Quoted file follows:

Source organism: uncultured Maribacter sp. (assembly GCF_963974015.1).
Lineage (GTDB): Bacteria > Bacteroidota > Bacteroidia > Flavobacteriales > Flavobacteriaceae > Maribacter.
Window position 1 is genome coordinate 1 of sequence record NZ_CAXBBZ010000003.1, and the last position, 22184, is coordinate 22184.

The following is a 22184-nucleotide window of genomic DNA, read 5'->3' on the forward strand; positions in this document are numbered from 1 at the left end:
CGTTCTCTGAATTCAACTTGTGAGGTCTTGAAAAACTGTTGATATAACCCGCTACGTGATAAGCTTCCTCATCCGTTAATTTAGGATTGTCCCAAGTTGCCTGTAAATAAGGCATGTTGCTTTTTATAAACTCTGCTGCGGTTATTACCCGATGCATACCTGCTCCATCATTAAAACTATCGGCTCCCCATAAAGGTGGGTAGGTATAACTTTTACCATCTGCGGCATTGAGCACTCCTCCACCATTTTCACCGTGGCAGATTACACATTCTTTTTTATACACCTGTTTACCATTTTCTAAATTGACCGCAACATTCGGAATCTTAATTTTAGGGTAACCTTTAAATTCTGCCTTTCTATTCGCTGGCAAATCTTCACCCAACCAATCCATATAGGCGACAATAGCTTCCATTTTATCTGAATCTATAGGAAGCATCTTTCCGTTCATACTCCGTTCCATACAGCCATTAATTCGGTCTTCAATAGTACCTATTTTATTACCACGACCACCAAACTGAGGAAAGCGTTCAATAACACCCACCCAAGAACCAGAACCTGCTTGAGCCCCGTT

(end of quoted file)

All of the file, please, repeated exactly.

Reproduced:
Source organism: uncultured Maribacter sp. (assembly GCF_963974015.1).
Lineage (GTDB): Bacteria > Bacteroidota > Bacteroidia > Flavobacteriales > Flavobacteriaceae > Maribacter.
Window position 1 is genome coordinate 1 of sequence record NZ_CAXBBZ010000003.1, and the last position, 22184, is coordinate 22184.

The following is a 22184-nucleotide window of genomic DNA, read 5'->3' on the forward strand; positions in this document are numbered from 1 at the left end:
CGTTCTCTGAATTCAACTTGTGAGGTCTTGAAAAACTGTTGATATAACCCGCTACGTGATAAGCTTCCTCATCCGTTAATTTAGGATTGTCCCAAGTTGCCTGTAAATAAGGCATGTTGCTTTTTATAAACTCTGCTGCGGTTATTACCCGATGCATACCTGCTCCATCATTAAAACTATCGGCTCCCCATAAAGGTGGGTAGGTATAACTTTTACCATCTGCGGCATTGAGCACTCCTCCACCATTTTCACCGTGGCAGATTACACATTCTTTTTTATACACCTGTTTACCATTTTCTAAATTGACCGCAACATTCGGAATCTTAATTTTAGGGTAACCTTTAAATTCTGCCTTTCTATTCGCTGGCAAATCTTCACCCAACCAATCCATATAGGCGACAATAGCTTCCATTTTATCTGAATCTATAGGAAGCATCTTTCCGTTCATACTCCGTTCCATACAGCCATTAATTCGGTCTTCAATAGTACCTATTTTATTACCACGACCACCAAACTGAGGAAAGCGTTCAATAACACCCACCCAAGAACCAGAACCTGCTTGAGCCCCGTT